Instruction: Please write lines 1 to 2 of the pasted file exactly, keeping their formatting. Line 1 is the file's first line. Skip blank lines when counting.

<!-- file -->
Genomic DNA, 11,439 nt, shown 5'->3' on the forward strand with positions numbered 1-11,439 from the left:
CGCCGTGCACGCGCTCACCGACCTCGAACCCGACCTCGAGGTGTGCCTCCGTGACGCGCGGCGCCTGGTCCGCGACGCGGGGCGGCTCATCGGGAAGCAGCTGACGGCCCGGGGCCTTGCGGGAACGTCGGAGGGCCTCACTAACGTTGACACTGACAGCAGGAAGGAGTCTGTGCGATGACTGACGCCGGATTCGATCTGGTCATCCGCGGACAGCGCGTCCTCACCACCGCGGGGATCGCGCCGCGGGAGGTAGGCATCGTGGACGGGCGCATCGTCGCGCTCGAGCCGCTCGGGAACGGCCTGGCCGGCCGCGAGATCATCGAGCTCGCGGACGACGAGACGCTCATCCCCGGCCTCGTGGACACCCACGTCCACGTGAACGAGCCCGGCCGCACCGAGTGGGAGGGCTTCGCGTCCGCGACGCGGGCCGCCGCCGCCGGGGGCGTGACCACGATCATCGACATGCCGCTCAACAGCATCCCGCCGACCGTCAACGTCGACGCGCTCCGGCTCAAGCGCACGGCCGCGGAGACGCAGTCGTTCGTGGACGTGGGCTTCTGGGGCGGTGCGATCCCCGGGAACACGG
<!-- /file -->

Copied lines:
Genomic DNA, 11,439 nt, shown 5'->3' on the forward strand with positions numbered 1-11,439 from the left:
CGCCGTGCACGCGCTCACCGACCTCGAACCCGACCTCGAGGTGTGCCTCCGTGACGCGCGGCGCCTGGTCCGCGACGCGGGGCGGCTCATCGGGAAGCAGCTGACGGCCCGGGGCCTTGCGGGAACGTCGGAGGGCCTCACTAACGTTGACACTGACAGCAGGAAGGAGTCTGTGCGATGACTGACGCCGGATTCGATCTGGTCATCCGCGGACAGCGCGTCCTCACCACCGCGGGGATCGCGCCGCGGGAGGTAGGCATCGTGGACGGGCGCATCGTCGCGCTCGAGCCGCTCGGGAACGGCCTGGCCGGCCGCGAGATCATCGAGCTCGCGGACGACGAGACGCTCATCCCCGGCCTCGTGGACACCCACGTCCACGTGAACGAGCCCGGCCGCACCGAGTGGGAGGGCTTCGCGTCCGCGACGCGGGCCGCCGCCGCCGGGGGCGTGACCACGATCATCGACATGCCGCTCAACAGCATCCCGCCGACCGTCAACGTCGACGCGCTCCGGCTCAAGCGCACGGCCGCGGAGACGCAGTCGTTCGTGGACGTGGGCTTCTGGGGCGGTGCGATCCCCGGGAACACGG